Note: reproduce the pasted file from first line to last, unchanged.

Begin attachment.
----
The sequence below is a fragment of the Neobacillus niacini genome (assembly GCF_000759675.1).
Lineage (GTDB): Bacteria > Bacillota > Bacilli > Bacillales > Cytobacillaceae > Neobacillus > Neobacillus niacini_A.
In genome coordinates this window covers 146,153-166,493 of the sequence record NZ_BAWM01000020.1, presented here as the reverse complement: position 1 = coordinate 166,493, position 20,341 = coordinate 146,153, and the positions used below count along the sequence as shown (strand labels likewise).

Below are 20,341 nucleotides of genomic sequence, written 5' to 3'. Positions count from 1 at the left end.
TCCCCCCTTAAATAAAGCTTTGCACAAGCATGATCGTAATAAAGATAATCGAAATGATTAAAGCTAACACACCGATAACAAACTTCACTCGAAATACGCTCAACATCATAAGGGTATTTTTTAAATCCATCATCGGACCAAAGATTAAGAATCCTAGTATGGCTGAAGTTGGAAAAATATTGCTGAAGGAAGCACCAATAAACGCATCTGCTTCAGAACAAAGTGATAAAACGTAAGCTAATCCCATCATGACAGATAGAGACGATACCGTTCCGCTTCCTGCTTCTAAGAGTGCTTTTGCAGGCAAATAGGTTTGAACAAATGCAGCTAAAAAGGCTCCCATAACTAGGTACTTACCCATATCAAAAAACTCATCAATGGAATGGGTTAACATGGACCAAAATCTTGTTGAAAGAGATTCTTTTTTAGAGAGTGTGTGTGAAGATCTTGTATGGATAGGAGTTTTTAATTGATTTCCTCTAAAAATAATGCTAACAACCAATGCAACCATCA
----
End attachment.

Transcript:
The sequence below is a fragment of the Neobacillus niacini genome (assembly GCF_000759675.1).
Lineage (GTDB): Bacteria > Bacillota > Bacilli > Bacillales > Cytobacillaceae > Neobacillus > Neobacillus niacini_A.
In genome coordinates this window covers 146,153-166,493 of the sequence record NZ_BAWM01000020.1, presented here as the reverse complement: position 1 = coordinate 166,493, position 20,341 = coordinate 146,153, and the positions used below count along the sequence as shown (strand labels likewise).

Below are 20,341 nucleotides of genomic sequence, written 5' to 3'. Positions count from 1 at the left end.
TCCCCCCTTAAATAAAGCTTTGCACAAGCATGATCGTAATAAAGATAATCGAAATGATTAAAGCTAACACACCGATAACAAACTTCACTCGAAATACGCTCAACATCATAAGGGTATTTTTTAAATCCATCATCGGACCAAAGATTAAGAATCCTAGTATGGCTGAAGTTGGAAAAATATTGCTGAAGGAAGCACCAATAAACGCATCTGCTTCAGAACAAAGTGATAAAACGTAAGCTAATCCCATCATGACAGATAGAGACGATACCGTTCCGCTTCCTGCTTCTAAGAGTGCTTTTGCAGGCAAATAGGTTTGAACAAATGCAGCTAAAAAGGCTCCCATAACTAGGTACTTACCCATATCAAAAAACTCATCAATGGAATGGGTTAACATGGACCAAAATCTTGTTGAAAGAGATTCTTTTTTAGAGAGTGTGTGTGAAGATCTTGTATGGATAGGAGTTTTTAATTGATTTCCTCTAAAAATAATGCTAACAACCAATGCAACCATCA